clock menu more-arrow no yes

Filed under:

Oklahoma Sooners Football: The “What-If” Game

New, 11 comments

More than most weeks, yesterday’s loss to Houston had several clear turning points. Here are five moments that swung the game.

Capital One Orange Bowl - Clemson v Oklahoma Photo by Rob Foldy/Getty Images

The Oklahoma Sooners didn’t play well in yesterday’s loss, it’s true. Between bad penalties, poor third-down defense and total offensive stagnation, Oklahoma got what it deserved. But it also didn’t catch many breaks.

In my opinion, there were five moments in particular that swung the game towards the Cougars. If only one or two of these 50/50 plays went Oklahoma’s way, the outcome probably wouldn’t have changed. Three or four of them, however, and we could be talking about escaping Houston with a narrow win rather than an embarrassing loss.

Moment One: Pass Interference

Dakota Austin was penalized for pass interference two times in this game, and both were big flags. The second came late in the third quarter, as Ward lobbed a third-down pass over Allen and through the end zone. It was probably uncatchable, but Austin’s handsy defense gave the Cougars a coffin-nailing touchdown instead of a manageable field goal.

Austin didn’t deserve the first flag, though. It came out late, and extended Houston’s first drive of the game. What would have been a fourth-and-long from the OU 38 turned into a Cougars field goal a few plays later. Between them, those two questionable flags cost Oklahoma 7 points.

Moment Two: Cougars Red Zone Stand

As we all remember, the Sooners came out with a well-designed first drive that put them in the end zone in eight plays. Westbrook, Perine and Mixon all got multiple touches, and Baker scrambled for a nice first down gain. Just how you draw it up.

On their second possession, after holding Houston to a field goal, OU went back to Mixon on the first play for a 60-yard downfield bomb, made all the more exciting by Joe’s athletic one-handed grab. That gave the Sooners a first and ten from the 15 yard line.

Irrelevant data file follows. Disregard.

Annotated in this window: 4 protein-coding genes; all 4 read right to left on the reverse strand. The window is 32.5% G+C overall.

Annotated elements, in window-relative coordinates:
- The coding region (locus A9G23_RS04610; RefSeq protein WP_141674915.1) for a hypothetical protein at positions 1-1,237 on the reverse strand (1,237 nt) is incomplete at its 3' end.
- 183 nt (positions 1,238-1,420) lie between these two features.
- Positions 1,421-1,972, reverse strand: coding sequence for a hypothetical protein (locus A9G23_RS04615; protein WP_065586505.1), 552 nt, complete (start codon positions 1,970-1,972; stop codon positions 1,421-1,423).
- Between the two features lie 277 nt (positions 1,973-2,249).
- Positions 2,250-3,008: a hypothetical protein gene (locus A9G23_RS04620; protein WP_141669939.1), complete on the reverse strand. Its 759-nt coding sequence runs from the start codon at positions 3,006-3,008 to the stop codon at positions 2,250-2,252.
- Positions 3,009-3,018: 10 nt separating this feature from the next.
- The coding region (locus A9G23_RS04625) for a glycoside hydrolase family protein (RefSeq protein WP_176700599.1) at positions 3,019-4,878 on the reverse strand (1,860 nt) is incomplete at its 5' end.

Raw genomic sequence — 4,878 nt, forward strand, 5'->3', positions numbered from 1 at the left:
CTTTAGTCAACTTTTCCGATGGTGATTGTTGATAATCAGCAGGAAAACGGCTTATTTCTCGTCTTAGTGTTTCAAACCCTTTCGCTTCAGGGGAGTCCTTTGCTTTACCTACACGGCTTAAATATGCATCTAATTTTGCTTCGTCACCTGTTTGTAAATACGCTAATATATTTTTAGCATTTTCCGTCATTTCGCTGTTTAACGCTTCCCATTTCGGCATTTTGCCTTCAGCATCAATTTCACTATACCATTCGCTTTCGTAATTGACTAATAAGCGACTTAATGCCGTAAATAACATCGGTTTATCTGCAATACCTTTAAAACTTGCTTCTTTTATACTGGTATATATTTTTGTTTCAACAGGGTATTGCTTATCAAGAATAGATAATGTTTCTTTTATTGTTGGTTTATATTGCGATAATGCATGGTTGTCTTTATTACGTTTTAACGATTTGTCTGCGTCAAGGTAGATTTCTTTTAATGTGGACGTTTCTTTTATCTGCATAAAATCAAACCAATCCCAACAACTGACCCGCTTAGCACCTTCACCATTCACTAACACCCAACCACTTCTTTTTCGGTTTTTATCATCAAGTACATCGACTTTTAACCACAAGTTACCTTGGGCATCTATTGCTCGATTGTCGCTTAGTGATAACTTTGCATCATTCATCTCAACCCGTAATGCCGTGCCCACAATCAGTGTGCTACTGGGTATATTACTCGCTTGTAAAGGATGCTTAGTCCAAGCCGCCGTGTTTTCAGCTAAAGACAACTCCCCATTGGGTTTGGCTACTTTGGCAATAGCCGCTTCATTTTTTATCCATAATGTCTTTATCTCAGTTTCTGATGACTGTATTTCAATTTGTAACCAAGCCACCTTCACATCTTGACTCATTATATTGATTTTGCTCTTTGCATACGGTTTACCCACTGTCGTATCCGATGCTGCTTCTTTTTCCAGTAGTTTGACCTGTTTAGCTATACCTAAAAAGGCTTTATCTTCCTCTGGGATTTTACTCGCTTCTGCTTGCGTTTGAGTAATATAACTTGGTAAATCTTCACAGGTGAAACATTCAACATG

The Sooners then followed with three consecutive pass plays, one of which was completed for five yards to Dede Westbrook and the other two resulting in one-yard Mayfield scrambles out of bounds. He couldn’t find open receivers in the end zone, and his pocket didn’t hold up. The Sooners kicked a field goal.

It was a big stand for the Houston defense, and it looks even more significant now. There’s a big difference between 14-3 and 10-3, especially considering OU’s later scoring troubles. I’ll pin this one on the play calling. No touches for Perine at the ten?

Moment Three: Roughing the Passer

Oklahoma stopped Houston cold on a 3rd-and-14 deep in their own territory late in the first half. Ward’s screen pass to Dunbar netted only a few yards, and should have given the Sooners a chance to extend their lead with 50 seconds before halftime. Instead, Obo Okoronkwo decided to shove Greg Ward over and give the Cougars new life. They ended the half with a go-ahead field goal and never looked back.

Moment Four: The Kick-Six

Probably the biggest moment of the game, and there are a few different ways this could have gone. If Seibert gets more on the kick, and it goes in, Oklahoma re-takes the lead 20-19. Think about that. The Sooners didn’t score again until the game was out of hand. Make this field goal, and OU’s on pace for a victory.

Or, if OU recognizes Brandon Wilson out of the time out and doesn’t look so surprised by his sudden charge down the field, maybe they stop him where they should have: somewhere near their own 30.

The worst thing that should have happened on this play was that it went a few more yards, sailed over Wilson and under the crossbar for a miss. Houston takes over at their own 36 with a two-point lead and not a nine-point advantage.

Moment Five: Baxter’s Knee

Jarvis Baxter’s game-swinging fumble happened on the drive right after the kick-six, and those two seismic plays proved to be Oklahoma’s undoing. The reception put Oklahoma in Cougars territory, and getting some points on that drive would have been a major confidence boost for a team that desperately needed one.

We’ve all seen the replay. Baxter was almost certainly down when Matthew Adams ripped the ball from his grasp, but the cameras just weren’t in the right place. Some cruel act of fate put bodies between the camera and the ball. I’ve never felt so helpless as I did when watching that horrible call get upheld because of bad camera angles.

If the Sooners score a touchdown on that drive? It’s 28-26, a brand-new ballgame.


They say you have to be either lucky or good, and the Sooners were neither on Saturday.